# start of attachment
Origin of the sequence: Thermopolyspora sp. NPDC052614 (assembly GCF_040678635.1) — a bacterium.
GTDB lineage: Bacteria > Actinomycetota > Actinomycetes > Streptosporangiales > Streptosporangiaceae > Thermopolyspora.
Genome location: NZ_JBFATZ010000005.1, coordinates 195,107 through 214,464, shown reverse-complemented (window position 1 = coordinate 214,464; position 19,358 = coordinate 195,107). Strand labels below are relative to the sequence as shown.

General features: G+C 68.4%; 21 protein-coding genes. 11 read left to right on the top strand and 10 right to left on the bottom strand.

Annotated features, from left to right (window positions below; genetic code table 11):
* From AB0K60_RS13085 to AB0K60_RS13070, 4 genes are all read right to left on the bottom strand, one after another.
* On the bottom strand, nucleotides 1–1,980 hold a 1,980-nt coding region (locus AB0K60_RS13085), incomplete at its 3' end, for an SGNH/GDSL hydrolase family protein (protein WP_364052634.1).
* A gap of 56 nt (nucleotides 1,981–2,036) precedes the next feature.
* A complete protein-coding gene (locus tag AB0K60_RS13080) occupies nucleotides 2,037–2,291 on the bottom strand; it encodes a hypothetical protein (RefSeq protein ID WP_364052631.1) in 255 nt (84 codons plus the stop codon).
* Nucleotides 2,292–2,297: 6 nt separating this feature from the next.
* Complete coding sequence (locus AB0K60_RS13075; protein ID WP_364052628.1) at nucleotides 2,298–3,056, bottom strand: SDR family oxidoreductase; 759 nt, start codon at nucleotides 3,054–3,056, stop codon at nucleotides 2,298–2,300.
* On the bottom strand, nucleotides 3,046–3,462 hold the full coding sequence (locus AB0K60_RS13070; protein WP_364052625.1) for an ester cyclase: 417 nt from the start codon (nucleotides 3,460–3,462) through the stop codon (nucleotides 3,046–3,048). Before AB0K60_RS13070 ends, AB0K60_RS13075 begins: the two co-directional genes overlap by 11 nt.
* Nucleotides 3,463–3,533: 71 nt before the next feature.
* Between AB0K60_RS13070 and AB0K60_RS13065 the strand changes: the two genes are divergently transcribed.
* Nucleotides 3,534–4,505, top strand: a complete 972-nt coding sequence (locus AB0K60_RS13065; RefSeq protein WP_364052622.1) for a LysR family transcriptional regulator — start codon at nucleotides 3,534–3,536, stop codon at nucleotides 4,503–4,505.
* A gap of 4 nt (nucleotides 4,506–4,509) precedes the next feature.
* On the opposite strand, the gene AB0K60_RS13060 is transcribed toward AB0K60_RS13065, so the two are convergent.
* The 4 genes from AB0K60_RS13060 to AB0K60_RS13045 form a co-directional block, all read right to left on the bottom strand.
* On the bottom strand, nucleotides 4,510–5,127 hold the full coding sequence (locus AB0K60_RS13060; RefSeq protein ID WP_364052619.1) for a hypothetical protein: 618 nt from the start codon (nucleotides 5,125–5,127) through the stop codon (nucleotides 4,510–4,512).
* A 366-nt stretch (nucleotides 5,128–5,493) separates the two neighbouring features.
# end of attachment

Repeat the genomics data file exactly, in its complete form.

Origin of the sequence: Thermopolyspora sp. NPDC052614 (assembly GCF_040678635.1) — a bacterium.
GTDB lineage: Bacteria > Actinomycetota > Actinomycetes > Streptosporangiales > Streptosporangiaceae > Thermopolyspora.
Genome location: NZ_JBFATZ010000005.1, coordinates 195,107 through 214,464, shown reverse-complemented (window position 1 = coordinate 214,464; position 19,358 = coordinate 195,107). Strand labels below are relative to the sequence as shown.

General features: G+C 68.4%; 21 protein-coding genes. 11 read left to right on the top strand and 10 right to left on the bottom strand.

Annotated features, from left to right (window positions below; genetic code table 11):
* From AB0K60_RS13085 to AB0K60_RS13070, 4 genes are all read right to left on the bottom strand, one after another.
* On the bottom strand, nucleotides 1–1,980 hold a 1,980-nt coding region (locus AB0K60_RS13085), incomplete at its 3' end, for an SGNH/GDSL hydrolase family protein (protein WP_364052634.1).
* A gap of 56 nt (nucleotides 1,981–2,036) precedes the next feature.
* A complete protein-coding gene (locus tag AB0K60_RS13080) occupies nucleotides 2,037–2,291 on the bottom strand; it encodes a hypothetical protein (RefSeq protein ID WP_364052631.1) in 255 nt (84 codons plus the stop codon).
* Nucleotides 2,292–2,297: 6 nt separating this feature from the next.
* Complete coding sequence (locus AB0K60_RS13075; protein ID WP_364052628.1) at nucleotides 2,298–3,056, bottom strand: SDR family oxidoreductase; 759 nt, start codon at nucleotides 3,054–3,056, stop codon at nucleotides 2,298–2,300.
* On the bottom strand, nucleotides 3,046–3,462 hold the full coding sequence (locus AB0K60_RS13070; protein WP_364052625.1) for an ester cyclase: 417 nt from the start codon (nucleotides 3,460–3,462) through the stop codon (nucleotides 3,046–3,048). Before AB0K60_RS13070 ends, AB0K60_RS13075 begins: the two co-directional genes overlap by 11 nt.
* Nucleotides 3,463–3,533: 71 nt before the next feature.
* Between AB0K60_RS13070 and AB0K60_RS13065 the strand changes: the two genes are divergently transcribed.
* Nucleotides 3,534–4,505, top strand: a complete 972-nt coding sequence (locus AB0K60_RS13065; RefSeq protein WP_364052622.1) for a LysR family transcriptional regulator — start codon at nucleotides 3,534–3,536, stop codon at nucleotides 4,503–4,505.
* A gap of 4 nt (nucleotides 4,506–4,509) precedes the next feature.
* On the opposite strand, the gene AB0K60_RS13060 is transcribed toward AB0K60_RS13065, so the two are convergent.
* The 4 genes from AB0K60_RS13060 to AB0K60_RS13045 form a co-directional block, all read right to left on the bottom strand.
* On the bottom strand, nucleotides 4,510–5,127 hold the full coding sequence (locus AB0K60_RS13060; RefSeq protein ID WP_364052619.1) for a hypothetical protein: 618 nt from the start codon (nucleotides 5,125–5,127) through the stop codon (nucleotides 4,510–4,512).
* A 366-nt stretch (nucleotides 5,128–5,493) separates the two neighbouring features.